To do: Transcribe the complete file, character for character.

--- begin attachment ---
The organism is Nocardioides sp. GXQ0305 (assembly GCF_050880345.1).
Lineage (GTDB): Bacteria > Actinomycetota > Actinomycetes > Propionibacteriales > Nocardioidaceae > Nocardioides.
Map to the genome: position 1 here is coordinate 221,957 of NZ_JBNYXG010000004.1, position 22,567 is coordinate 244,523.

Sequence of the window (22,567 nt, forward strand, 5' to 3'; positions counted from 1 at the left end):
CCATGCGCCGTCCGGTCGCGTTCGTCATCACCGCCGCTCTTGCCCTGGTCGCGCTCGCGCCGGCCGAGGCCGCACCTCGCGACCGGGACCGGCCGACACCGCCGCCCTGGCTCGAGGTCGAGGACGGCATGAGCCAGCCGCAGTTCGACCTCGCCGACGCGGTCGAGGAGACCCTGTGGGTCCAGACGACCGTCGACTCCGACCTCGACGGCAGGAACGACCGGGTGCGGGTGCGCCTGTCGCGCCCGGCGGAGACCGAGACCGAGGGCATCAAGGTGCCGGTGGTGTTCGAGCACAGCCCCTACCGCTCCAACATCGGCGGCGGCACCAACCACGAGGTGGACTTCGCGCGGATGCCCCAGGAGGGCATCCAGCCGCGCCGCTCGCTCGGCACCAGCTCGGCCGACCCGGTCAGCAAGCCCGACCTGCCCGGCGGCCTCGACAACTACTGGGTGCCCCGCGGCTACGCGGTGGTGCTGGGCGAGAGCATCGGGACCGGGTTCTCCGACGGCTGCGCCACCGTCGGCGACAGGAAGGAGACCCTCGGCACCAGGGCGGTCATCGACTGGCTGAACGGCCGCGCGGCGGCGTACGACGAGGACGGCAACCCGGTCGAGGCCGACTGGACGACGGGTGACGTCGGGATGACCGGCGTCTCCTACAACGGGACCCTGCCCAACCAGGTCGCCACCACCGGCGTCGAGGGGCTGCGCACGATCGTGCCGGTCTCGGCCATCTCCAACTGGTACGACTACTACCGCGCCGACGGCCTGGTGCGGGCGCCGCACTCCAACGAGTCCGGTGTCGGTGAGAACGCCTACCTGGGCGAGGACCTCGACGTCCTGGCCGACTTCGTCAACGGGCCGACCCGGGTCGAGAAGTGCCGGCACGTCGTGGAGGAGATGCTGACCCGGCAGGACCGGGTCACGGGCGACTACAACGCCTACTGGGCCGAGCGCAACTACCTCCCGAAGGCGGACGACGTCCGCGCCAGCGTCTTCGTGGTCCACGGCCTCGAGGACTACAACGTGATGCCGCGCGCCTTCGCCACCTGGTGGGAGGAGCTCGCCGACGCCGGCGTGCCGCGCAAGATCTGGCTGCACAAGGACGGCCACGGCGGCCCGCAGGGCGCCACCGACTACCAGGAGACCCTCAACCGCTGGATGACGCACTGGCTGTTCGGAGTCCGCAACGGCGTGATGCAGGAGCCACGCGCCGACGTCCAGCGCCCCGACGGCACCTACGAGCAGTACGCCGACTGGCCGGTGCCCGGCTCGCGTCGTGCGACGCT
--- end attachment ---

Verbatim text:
The organism is Nocardioides sp. GXQ0305 (assembly GCF_050880345.1).
Lineage (GTDB): Bacteria > Actinomycetota > Actinomycetes > Propionibacteriales > Nocardioidaceae > Nocardioides.
Map to the genome: position 1 here is coordinate 221,957 of NZ_JBNYXG010000004.1, position 22,567 is coordinate 244,523.

Sequence of the window (22,567 nt, forward strand, 5' to 3'; positions counted from 1 at the left end):
CCATGCGCCGTCCGGTCGCGTTCGTCATCACCGCCGCTCTTGCCCTGGTCGCGCTCGCGCCGGCCGAGGCCGCACCTCGCGACCGGGACCGGCCGACACCGCCGCCCTGGCTCGAGGTCGAGGACGGCATGAGCCAGCCGCAGTTCGACCTCGCCGACGCGGTCGAGGAGACCCTGTGGGTCCAGACGACCGTCGACTCCGACCTCGACGGCAGGAACGACCGGGTGCGGGTGCGCCTGTCGCGCCCGGCGGAGACCGAGACCGAGGGCATCAAGGTGCCGGTGGTGTTCGAGCACAGCCCCTACCGCTCCAACATCGGCGGCGGCACCAACCACGAGGTGGACTTCGCGCGGATGCCCCAGGAGGGCATCCAGCCGCGCCGCTCGCTCGGCACCAGCTCGGCCGACCCGGTCAGCAAGCCCGACCTGCCCGGCGGCCTCGACAACTACTGGGTGCCCCGCGGCTACGCGGTGGTGCTGGGCGAGAGCATCGGGACCGGGTTCTCCGACGGCTGCGCCACCGTCGGCGACAGGAAGGAGACCCTCGGCACCAGGGCGGTCATCGACTGGCTGAACGGCCGCGCGGCGGCGTACGACGAGGACGGCAACCCGGTCGAGGCCGACTGGACGACGGGTGACGTCGGGATGACCGGCGTCTCCTACAACGGGACCCTGCCCAACCAGGTCGCCACCACCGGCGTCGAGGGGCTGCGCACGATCGTGCCGGTCTCGGCCATCTCCAACTGGTACGACTACTACCGCGCCGACGGCCTGGTGCGGGCGCCGCACTCCAACGAGTCCGGTGTCGGTGAGAACGCCTACCTGGGCGAGGACCTCGACGTCCTGGCCGACTTCGTCAACGGGCCGACCCGGGTCGAGAAGTGCCGGCACGTCGTGGAGGAGATGCTGACCCGGCAGGACCGGGTCACGGGCGACTACAACGCCTACTGGGCCGAGCGCAACTACCTCCCGAAGGCGGACGACGTCCGCGCCAGCGTCTTCGTGGTCCACGGCCTCGAGGACTACAACGTGATGCCGCGCGCCTTCGCCACCTGGTGGGAGGAGCTCGCCGACGCCGGCGTGCCGCGCAAGATCTGGCTGCACAAGGACGGCCACGGCGGCCCGCAGGGCGCCACCGACTACCAGGAGACCCTCAACCGCTGGATGACGCACTGGCTGTTCGGAGTCCGCAACGGCGTGATGCAGGAGCCACGCGCCGACGTCCAGCGCCCCGACGGCACCTACGAGCAGTACGCCGACTGGCCGGTGCCCGGCTCGCGTCGTGCGACGCT